Feeds
75%

SanDisk 4GB SDHC memory card

High capacity, low speed?

Security for virtualized datacentres

Review The organisation that oversees the SD memory card standard announced the SD High Capacity (SDHC) format back in January, but it's taken the best part of eleven months for cards based on the specification to make it to market. There have been a fair few announcements of SDHC products, particularly in Japan, but the first to arrive in the Reg Hardware office is SanDisk's 4GB card...

That capacity is key to what SDHC offers over the vanilla SD specification. SD cards arrange the files and folders they contain using the FAT16 file system. SDHC uses FAT32. Don't worry about the jargon - what it means is that SDHC can support much larger storage capacities than the 2GB the SD format is limited too. As I say, SanDisk's debut SDHC card holds just under 4GB of information - the file system itself takes up some space - and 8GB cards have already been announced by other vendors.

sandisk 4gb sdhc plus free card reader

The downside is compatibility. A gadget that supports SHDC will read all your old SD cards, but don't expect your SD-friendly digital camera, memory card reader or that slot in your notebook to be capable of using SDHC cards. For now, devices with SDHC-compatible slots are few and far between - SanDisk's own documentation lists 35 devices, all cameras or camcorders from Japanese vendors - though the numbers are increasing, and are likely to balloon next year.

For now, SDHC support is limited, which is why SanDisk is bundling its SDHC cards with one of its USB-connected MicroMate card readers. It's a true USB 2.0 device, communicating at 480Mbps, and is compact enough to make it easy to carry around with you.

To test SanDisk's 4GB SDHC card, I plugged the MicroMate into my MacBook Pro's USB 2.0 port. I also used the card reader to test SanDisk's Ultra II SD card, albeit a 512MB version. I also ran the same tests on a 4GB Peak Xtreme USB Flash drive.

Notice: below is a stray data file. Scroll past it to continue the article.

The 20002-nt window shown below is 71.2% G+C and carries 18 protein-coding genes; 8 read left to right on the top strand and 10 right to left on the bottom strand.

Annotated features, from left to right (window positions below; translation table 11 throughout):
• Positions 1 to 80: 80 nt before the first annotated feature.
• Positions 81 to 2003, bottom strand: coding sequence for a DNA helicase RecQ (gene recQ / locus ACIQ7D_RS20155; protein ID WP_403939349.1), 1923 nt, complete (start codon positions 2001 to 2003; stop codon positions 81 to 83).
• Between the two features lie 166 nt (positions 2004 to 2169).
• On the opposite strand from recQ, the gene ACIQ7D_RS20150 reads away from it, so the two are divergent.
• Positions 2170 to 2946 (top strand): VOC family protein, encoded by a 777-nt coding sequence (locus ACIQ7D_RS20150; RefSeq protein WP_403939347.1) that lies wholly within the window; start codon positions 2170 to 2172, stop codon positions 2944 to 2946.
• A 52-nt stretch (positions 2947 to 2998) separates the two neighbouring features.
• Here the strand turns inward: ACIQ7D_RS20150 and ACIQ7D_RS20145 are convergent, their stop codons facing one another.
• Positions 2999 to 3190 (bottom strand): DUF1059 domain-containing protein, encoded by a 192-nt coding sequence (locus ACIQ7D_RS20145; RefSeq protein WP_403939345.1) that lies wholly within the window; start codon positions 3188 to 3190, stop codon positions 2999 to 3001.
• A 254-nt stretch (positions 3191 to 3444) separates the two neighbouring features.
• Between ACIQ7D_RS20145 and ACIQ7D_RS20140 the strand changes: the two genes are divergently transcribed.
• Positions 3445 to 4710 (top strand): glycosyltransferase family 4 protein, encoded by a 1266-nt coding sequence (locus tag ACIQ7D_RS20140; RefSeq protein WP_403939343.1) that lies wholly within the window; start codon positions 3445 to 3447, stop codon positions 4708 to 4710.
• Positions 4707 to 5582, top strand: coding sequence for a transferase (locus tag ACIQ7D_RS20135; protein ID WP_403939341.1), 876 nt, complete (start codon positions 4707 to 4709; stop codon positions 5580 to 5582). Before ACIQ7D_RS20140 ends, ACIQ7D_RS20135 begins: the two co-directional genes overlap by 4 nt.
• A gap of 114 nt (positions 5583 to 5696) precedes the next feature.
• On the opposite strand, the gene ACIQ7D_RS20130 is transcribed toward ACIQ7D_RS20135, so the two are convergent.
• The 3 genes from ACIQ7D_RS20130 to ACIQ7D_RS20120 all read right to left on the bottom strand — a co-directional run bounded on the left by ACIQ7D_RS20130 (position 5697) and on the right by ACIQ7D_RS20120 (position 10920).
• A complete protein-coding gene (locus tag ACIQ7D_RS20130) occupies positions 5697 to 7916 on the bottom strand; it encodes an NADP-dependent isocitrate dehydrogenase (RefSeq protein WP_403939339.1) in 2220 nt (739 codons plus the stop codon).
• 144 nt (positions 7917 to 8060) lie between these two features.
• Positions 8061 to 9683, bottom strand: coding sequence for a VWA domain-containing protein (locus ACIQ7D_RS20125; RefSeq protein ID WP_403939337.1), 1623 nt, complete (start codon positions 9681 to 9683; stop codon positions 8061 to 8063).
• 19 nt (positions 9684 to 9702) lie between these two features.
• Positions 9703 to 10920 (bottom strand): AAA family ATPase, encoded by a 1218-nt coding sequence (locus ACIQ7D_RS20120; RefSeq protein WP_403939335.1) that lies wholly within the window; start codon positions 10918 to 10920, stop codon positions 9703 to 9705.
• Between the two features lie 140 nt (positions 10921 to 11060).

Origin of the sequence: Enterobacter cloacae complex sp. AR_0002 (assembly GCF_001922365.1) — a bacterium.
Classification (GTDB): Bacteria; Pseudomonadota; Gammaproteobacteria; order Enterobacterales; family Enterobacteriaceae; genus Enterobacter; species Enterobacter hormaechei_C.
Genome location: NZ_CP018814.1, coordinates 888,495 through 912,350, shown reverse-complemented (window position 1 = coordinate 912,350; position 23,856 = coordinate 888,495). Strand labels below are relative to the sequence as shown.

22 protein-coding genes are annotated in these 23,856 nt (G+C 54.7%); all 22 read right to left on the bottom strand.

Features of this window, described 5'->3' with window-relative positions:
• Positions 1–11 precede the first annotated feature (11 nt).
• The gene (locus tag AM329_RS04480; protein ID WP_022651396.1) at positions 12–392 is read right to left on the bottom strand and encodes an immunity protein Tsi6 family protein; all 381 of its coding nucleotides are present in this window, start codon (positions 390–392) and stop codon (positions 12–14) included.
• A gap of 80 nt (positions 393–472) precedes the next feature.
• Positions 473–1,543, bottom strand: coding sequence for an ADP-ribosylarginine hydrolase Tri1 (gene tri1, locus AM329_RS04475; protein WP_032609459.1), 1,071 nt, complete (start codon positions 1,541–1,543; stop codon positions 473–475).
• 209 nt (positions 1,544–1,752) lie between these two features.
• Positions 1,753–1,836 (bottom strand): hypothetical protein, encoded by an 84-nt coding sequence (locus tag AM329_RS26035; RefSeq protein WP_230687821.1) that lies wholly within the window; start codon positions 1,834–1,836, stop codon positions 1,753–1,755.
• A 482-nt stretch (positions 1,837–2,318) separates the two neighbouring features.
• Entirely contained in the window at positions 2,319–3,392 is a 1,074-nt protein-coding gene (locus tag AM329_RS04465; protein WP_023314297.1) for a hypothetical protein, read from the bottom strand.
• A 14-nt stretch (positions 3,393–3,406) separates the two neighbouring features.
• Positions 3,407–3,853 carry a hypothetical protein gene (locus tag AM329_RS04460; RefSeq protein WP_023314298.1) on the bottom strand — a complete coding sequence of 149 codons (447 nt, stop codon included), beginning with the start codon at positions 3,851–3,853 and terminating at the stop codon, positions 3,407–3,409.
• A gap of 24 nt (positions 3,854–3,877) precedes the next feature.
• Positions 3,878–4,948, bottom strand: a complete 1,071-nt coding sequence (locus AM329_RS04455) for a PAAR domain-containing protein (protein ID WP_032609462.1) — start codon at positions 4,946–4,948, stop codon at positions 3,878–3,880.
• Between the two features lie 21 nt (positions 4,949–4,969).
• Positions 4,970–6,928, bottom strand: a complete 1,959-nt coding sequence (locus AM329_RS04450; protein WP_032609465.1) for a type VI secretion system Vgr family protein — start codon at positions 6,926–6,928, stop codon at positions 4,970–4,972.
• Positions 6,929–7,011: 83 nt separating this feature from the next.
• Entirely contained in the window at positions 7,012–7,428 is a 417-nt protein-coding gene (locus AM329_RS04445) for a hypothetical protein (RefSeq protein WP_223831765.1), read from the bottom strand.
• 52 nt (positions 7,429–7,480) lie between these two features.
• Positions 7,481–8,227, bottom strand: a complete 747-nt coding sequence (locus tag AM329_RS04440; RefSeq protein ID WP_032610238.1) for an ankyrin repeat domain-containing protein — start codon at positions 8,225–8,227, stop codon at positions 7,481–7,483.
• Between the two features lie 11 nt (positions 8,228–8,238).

SanDisk's SDHC is rated a Class 2 device, which means its capable of a minimum guaranteed data transfer rate of 2MBps. The SDHC spec also includes Class 4 and Class 6 - respectively delivering at least 4MBps and 6MBps.

Protecting users from Firesheep and other Sidejacking attacks with SSL

Next page: Verdict

More from The Register

next story
Oi, Tim Cook. Apple Watch. I DARE you to tell me, IN PERSON, that it's secure
State attorney demands Apple CEO bows the knee to him
Phones 4u website DIES as wounded mobe retailer struggles to stay above water
Founder blames 'ruthless network partners' for implosion
Monitors monitor's monitoring finds touch screens have 0.4% market share
Not four. Point four. Count yer booty again, Microsoft
Hey, Mac fanbois. HGST wants you drooling over its HUGE desktop RACK
What vast digital media repository could possibly need 64 TERABYTES?
In a spin: Samsung accuses LG exec of washing machine SABOTAGE
Rival electronic giant tries to iron out allegations
Bono: Apple will sort out monetising music where the labels failed
Remastered so hard it would be difficult or impossible to master it again
prev story

Whitepapers

Secure remote control for conventional and virtual desktops
Balancing user privacy and privileged access, in accordance with compliance frameworks and legislation. Evaluating any potential remote control choice.
WIN a very cool portable ZX Spectrum
Win a one-off portable Spectrum built by legendary hardware hacker Ben Heck
Storage capacity and performance optimization at Mizuno USA
Mizuno USA turn to Tegile storage technology to solve both their SAN and backup issues.
High Performance for All
While HPC is not new, it has traditionally been seen as a specialist area – is it now geared up to meet more mainstream requirements?
The next step in data security
With recent increased privacy concerns and computers becoming more powerful, the chance of hackers being able to crack smaller-sized RSA keys increases.